Noting the situation on the ground is “alarming”, the Supreme Court on Tuesday mooted that the country needs a Chief Election Commissioner (CEC) “with character” like the late TN Seshan who “does not allow himself to be bulldozed”. The top court said the Constitution has vested enormous powers on the “fragile shoulder” of the CEC and the two election commissioners (ECs), and deliberated on the idea of including the Chief Justice of India (CJI) in the appointment committee to ensure “neutrality”.
Hearing petitions seeking reforms in the system of appointing the election commissioners, a five-judge Constitution bench comprising Justices K M Joseph, Ajay Rastogi, Aniruddha Bose, Hrishikesh Roy and C T Ravikumar, said its endeavour is to put a system in place so that the “best man” is selected as the CEC.
Seshan was a former cabinet secretary to the Union government and was appointed as the election commissioner (EC) on December 12, 1990 with a tenure till December 11, 1996. He completed his six-year tenure and died on November 10, 2019.
“There have been numerous CECs and T N Seshan happens once in a while. We do not want anyone to bulldoze him. Enormous power has been vested on the fragile shoulder of three men (two ECs and the CEC). We have to find the best man for the post of CEC. The question is how do we find that best man and how to appoint that best man,” the bench said.
It told Attorney General R Venkataramani, who appeared in the matter on behalf of the Centre, “What is important is that we put a fairly good procedure so that apart from competence, someone of strong character is appointed as the CEC.”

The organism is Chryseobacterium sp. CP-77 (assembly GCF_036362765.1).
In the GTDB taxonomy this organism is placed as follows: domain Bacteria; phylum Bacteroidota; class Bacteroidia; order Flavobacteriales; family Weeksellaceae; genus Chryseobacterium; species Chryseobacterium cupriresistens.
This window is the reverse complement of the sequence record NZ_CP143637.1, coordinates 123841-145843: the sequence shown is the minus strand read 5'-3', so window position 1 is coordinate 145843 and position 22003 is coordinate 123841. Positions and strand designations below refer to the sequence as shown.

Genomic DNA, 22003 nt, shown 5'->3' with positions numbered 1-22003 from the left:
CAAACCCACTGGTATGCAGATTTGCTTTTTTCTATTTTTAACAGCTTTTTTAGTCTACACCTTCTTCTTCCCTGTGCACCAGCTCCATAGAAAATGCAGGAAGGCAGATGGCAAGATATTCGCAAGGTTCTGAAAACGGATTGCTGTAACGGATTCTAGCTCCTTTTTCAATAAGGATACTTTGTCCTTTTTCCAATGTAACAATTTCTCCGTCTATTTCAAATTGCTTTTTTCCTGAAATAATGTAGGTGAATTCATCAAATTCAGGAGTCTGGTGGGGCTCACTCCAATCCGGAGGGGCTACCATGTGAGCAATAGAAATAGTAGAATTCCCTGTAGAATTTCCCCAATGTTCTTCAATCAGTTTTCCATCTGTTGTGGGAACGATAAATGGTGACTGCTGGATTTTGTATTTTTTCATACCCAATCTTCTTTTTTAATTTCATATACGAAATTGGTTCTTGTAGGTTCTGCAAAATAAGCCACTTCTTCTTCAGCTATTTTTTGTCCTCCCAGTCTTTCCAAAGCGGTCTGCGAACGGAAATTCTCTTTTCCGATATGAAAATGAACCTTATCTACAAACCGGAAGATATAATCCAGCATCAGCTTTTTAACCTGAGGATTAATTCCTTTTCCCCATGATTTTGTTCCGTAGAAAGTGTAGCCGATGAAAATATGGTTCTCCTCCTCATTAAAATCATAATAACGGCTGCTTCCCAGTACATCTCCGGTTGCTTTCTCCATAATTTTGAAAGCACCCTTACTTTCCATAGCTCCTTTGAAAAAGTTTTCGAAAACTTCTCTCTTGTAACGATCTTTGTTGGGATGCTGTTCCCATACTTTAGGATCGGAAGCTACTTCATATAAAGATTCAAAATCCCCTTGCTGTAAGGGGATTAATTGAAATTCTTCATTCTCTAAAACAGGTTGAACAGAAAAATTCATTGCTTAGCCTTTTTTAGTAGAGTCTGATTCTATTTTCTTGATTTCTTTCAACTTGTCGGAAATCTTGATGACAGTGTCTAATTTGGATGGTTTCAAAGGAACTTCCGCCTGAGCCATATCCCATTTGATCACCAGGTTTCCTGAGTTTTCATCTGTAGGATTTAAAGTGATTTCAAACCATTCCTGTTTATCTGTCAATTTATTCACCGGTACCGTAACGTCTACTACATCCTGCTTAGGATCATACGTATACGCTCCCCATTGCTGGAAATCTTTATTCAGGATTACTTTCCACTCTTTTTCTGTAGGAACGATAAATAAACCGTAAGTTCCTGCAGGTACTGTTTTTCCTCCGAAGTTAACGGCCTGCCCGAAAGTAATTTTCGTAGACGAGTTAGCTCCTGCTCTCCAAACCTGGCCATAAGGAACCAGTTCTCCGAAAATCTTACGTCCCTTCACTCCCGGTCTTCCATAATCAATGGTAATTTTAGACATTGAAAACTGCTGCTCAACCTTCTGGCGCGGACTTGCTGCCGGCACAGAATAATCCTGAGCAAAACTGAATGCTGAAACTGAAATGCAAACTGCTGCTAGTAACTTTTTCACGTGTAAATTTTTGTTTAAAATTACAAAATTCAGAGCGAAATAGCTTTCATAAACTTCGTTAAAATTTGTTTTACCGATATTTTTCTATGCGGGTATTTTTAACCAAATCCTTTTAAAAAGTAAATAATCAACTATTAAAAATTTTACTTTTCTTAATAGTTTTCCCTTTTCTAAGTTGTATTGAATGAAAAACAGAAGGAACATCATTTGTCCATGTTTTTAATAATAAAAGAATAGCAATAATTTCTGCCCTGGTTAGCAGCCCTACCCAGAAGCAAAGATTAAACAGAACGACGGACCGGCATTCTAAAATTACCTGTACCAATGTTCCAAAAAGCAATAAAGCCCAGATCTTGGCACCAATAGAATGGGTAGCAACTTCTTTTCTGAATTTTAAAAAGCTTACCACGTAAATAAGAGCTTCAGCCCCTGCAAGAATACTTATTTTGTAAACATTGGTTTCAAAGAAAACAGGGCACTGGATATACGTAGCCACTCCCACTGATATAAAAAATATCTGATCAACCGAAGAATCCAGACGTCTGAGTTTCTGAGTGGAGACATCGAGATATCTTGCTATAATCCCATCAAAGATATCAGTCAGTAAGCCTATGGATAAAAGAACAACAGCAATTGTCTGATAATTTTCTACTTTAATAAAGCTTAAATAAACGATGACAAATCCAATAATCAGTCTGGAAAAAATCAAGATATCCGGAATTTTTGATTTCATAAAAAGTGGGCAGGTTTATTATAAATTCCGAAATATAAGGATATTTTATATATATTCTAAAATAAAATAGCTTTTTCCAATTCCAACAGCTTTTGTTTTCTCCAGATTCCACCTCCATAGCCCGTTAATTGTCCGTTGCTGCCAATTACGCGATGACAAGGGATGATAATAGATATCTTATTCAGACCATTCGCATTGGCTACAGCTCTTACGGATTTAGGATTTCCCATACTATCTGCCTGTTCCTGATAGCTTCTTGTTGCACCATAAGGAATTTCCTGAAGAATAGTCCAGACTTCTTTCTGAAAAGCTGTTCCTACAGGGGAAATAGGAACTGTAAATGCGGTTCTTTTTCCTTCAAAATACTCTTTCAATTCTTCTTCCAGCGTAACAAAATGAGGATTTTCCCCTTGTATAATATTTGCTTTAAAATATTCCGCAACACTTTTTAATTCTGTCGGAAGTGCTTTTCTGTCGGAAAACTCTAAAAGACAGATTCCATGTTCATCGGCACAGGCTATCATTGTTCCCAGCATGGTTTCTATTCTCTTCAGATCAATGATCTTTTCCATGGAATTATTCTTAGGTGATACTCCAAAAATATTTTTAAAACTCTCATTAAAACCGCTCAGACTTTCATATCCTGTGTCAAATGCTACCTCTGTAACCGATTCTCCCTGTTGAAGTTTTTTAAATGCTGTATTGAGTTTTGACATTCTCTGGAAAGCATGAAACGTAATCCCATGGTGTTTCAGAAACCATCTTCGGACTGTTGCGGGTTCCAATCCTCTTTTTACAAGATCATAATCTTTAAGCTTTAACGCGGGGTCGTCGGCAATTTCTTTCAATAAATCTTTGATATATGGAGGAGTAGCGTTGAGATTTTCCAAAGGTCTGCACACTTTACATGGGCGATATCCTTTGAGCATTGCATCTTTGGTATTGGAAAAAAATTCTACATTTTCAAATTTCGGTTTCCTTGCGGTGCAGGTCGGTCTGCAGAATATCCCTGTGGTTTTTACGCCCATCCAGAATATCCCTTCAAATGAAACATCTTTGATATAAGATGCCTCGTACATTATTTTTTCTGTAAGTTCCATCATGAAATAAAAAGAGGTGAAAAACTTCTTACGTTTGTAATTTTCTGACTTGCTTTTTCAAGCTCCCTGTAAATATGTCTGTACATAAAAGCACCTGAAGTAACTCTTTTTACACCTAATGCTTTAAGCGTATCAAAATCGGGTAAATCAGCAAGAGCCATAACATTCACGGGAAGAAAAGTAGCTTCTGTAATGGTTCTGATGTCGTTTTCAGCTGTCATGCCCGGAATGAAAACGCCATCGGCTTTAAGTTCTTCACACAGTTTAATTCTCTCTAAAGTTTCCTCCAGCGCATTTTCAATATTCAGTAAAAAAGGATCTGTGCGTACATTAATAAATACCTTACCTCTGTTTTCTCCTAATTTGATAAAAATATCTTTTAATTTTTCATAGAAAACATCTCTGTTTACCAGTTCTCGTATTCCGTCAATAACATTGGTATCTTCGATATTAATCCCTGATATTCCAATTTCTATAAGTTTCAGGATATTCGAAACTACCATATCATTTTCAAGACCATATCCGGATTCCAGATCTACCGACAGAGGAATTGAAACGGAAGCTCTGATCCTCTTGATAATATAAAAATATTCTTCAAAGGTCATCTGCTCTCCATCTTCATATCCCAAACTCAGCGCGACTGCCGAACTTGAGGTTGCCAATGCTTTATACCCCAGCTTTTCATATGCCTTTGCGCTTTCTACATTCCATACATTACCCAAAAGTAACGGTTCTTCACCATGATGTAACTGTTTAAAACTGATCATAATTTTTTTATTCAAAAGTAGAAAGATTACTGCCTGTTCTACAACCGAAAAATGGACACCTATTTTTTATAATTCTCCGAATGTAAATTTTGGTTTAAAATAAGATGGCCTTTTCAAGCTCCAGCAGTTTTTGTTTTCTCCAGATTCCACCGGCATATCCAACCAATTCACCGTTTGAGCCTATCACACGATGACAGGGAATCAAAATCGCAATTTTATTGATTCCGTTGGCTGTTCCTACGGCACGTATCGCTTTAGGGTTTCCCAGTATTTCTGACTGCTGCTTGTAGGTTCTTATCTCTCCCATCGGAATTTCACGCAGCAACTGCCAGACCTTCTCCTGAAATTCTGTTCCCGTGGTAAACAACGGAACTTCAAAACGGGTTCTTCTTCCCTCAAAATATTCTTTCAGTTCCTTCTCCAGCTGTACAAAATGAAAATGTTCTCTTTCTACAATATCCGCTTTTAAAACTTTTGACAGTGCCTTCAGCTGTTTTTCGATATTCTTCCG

Venkataramani said nobody can have any objection to it and in his view, even the government is not going to oppose the appointment of the best man, but the question is how can it be done.
“There is no vacuum in the Constitution. Election commissioners are presently appointed by the president on the aid and advice of the council of ministers. When there were no enactments, the Vineet Narain and Vishaka judgments (that laid down guidelines for dealing with sexual harassment at workplace) happened but in this case, there is no such vacuum,” he said, adding that the court has to look at the issue from this perspective.
The bench said since 1990, voices have been raised from various quarters and once, veteran Bharatiya Janata Party (BJP) leader L K Advani had written for a collegium-like system for constitutional bodies, including election commissioners.
“Democracy is a basic structure of the Constitution. There is no debate to that. We also cannot tell Parliament to do something and we will not do that. We just want to do something to the issue that has been raised since 1990. The situation on the ground is alarming. We know that there will be opposition from the ruling party to not allow us go past the present system,” the bench said.
It added that the court cannot say it is helpless and cannot do anything and there needs to be a system that is different from the present structure of appointment of ECs and CECs.
The top court also termed the exploitation of the “silence of the Constitution” and the absence of a law governing the appointments of ECs and CECs a “disturbing trend”.
The court flagged Article 324 of the Constitution, which talks about the appointment of election commissioners, and said it does not provide the procedure for such appointments. Moreover, the article had envisaged the enactment of a law by Parliament in this regard, which has not been done in the last 72 years, leading to exploitation by the Centre, it said.
The court pointed out that since 2004, no CEC has completed the six-year tenure and during the 10-year rule of the UPA government, there were six CECs and in the eight years of the NDA government, there have been eight CECs.
On November 17, the Centre had vehemently opposed a batch of pleas seeking a collegium-like system for the selection of CECs and ECs, contending that any such attempt will amount to amending the Constitution.
On October 23, 2018, the apex court had referred a PIL seeking a collegium-like system for the selection of CECs and ECs to a five-judge Constitution bench for authoritative adjudication.
(With PTI inputs)
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